12:      <url>http://leancrew.com/bbc/70s.png</url>
13:    </image>
15:    <webMaster>drdrang@gmail.com</webMaster>
16:
17:    <item>
18:      <title>Merry Xmas Everybody!</title>
20:      <guid>http://leancrew.com/bbc/b01pd29s.m4a</guid>
21:      <description><![CDATA[I'd Like To Teach The World To Sing<br />
22:  by The New Seekers<br />
23:  <br />
24:  Always On My Mind<br />
25:  by Elvis Presley<br />
26:  <br />
27:  Mull Of Kintyre<br />
28:  by Wings<br />
29:  <br />
30:  You Make Loving Fun<br />
31:  by Fleetwood Mac<br />
32:  <br />
33:  Merry Xmas Everybody<br />
35:  <br />
36:  [cut]
37:  <br />
38:  It May Be Winter Outside<br />
39:  by Love Unlimited<br />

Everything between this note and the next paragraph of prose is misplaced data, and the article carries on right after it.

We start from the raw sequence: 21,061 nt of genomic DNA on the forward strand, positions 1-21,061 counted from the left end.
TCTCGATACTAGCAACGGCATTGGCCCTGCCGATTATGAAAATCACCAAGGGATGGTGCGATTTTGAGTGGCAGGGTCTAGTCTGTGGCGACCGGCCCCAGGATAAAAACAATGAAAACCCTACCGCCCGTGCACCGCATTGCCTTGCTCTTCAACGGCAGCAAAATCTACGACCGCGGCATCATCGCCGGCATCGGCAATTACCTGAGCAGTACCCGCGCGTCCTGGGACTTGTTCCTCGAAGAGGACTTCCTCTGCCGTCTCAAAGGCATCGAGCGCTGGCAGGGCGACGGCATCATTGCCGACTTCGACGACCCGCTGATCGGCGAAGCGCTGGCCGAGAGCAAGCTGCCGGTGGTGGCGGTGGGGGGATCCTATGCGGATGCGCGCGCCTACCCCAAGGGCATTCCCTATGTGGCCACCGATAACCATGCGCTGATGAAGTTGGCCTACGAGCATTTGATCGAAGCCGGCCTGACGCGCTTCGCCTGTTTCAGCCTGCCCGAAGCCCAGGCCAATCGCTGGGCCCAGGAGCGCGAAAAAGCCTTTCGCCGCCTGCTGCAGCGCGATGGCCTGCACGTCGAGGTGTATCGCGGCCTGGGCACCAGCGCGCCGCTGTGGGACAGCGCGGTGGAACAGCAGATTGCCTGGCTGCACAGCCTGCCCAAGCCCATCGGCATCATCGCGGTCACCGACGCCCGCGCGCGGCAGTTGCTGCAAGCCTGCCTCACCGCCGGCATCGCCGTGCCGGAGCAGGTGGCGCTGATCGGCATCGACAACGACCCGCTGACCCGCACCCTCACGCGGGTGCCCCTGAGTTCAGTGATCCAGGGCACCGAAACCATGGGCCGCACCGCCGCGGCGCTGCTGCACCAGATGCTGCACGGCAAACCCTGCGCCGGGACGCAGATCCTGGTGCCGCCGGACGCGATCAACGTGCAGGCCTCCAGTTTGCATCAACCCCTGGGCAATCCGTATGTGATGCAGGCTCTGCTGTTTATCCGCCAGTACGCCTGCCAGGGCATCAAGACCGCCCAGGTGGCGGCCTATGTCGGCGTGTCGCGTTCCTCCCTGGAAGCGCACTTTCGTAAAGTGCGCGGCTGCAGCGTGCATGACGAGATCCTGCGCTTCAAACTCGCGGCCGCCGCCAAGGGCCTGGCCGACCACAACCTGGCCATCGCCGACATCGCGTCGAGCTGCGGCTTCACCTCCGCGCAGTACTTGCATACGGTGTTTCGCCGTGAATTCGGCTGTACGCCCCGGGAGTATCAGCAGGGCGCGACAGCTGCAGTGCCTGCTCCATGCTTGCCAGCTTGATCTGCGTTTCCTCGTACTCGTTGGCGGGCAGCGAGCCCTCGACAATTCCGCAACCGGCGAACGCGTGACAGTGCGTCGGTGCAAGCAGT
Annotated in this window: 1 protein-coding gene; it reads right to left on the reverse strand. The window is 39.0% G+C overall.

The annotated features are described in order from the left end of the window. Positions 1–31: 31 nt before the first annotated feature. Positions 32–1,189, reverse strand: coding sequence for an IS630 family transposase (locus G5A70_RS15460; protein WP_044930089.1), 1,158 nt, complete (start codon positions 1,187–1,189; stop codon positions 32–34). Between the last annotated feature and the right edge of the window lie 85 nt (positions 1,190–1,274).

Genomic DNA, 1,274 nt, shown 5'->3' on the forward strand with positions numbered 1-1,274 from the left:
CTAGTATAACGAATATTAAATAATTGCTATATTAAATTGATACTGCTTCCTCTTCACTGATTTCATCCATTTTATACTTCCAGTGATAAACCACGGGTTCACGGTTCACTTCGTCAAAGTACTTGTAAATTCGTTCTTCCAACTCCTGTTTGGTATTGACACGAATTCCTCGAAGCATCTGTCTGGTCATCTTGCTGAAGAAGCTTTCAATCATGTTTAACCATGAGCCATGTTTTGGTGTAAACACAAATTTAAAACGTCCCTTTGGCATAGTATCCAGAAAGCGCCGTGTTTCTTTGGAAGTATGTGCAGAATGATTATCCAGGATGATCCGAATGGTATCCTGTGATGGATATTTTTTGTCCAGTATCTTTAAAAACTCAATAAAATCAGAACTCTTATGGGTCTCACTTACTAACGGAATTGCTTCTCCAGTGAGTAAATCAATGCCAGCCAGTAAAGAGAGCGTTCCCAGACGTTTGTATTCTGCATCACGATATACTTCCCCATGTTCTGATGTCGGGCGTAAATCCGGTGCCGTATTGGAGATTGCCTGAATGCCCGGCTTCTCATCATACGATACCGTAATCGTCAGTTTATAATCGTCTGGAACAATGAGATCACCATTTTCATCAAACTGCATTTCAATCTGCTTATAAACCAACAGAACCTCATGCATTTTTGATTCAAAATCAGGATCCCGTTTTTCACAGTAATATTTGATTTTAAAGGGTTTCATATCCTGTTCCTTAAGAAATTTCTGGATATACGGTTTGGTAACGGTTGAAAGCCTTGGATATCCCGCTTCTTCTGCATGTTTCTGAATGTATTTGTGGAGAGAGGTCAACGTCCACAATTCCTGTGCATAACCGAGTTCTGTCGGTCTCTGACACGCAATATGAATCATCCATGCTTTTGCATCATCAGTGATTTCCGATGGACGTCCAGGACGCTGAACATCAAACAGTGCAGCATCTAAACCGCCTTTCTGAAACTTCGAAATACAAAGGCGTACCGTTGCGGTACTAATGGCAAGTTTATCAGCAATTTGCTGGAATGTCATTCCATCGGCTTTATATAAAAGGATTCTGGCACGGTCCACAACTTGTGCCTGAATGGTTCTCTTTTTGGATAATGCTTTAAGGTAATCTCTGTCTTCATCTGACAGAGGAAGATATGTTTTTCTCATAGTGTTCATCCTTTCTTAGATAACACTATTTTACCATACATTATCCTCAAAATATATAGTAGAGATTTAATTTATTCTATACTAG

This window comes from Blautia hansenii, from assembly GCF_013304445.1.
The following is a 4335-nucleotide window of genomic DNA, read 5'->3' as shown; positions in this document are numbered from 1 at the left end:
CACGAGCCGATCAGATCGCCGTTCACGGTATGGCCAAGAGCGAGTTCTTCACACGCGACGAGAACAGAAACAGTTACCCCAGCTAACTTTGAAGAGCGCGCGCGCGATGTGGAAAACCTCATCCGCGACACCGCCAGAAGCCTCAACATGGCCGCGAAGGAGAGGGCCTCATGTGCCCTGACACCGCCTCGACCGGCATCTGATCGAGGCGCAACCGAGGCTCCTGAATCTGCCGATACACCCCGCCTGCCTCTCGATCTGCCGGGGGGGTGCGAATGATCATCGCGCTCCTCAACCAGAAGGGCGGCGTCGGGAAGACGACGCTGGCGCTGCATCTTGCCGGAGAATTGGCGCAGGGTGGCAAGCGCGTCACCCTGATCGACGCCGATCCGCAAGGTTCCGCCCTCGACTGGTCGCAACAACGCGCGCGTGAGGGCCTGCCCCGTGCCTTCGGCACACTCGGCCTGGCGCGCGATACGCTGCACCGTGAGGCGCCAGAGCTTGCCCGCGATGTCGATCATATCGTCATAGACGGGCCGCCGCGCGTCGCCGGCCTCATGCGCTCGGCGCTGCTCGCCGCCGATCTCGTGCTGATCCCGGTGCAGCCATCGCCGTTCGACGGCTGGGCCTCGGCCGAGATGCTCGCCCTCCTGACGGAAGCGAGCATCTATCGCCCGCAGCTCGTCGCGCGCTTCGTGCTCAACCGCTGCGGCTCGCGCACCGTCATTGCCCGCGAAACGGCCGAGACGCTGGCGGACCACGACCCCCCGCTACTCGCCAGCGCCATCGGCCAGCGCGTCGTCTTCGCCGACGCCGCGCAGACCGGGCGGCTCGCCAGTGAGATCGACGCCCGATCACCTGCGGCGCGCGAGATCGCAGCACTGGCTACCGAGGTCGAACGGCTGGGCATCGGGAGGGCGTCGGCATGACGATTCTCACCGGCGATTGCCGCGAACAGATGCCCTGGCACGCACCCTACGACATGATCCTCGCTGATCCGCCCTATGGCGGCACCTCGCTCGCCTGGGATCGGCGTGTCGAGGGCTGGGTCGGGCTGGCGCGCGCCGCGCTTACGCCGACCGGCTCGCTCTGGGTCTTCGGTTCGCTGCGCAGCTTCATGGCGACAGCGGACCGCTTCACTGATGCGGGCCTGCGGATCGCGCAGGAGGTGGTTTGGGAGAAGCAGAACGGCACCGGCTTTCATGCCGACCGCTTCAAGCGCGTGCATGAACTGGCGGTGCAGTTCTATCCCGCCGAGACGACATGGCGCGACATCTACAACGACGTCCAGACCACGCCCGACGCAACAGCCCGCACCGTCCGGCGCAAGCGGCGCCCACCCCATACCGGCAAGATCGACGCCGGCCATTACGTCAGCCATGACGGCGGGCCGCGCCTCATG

40:  <br />
41:  White Christmas<br />
42:  by Bing Crosby<br />
43:  <br />
44:  Put A Little Love In Your Heart<br />
45:  by Jackie DeShannon]]></description>
46:      <enclosure url="http://leancrew.com/bbc/b01pd29s.m4a" length="86257527" type="audio/mpeg"/>
47:      <category>Podcasts</category>
48:      <pubDate>Sun, 23 Dec 2012 12:00:00 +0000</pubDate>
49:    </item>
50:
51:    <lastBuildDate>Sat, 29 Dec 2012 13:00:00 -0600</lastBuildDate>
52:  </channel>


I’ve clipped out much of the song list because it isn’t relevant to the format.

Everything outside the <item> block is information that applies to every episode. Within the <item> block is information specific to a particular episode:

• Its date and time, which I arbitrarily set to noon UTC.
• The episode title, which for this show is often just the date.
• A link to the episode’s web page, which ends with the episode’s unique eight-character code, b01pd29s.
• The URL of the the recording file,2 which is named according to that same code.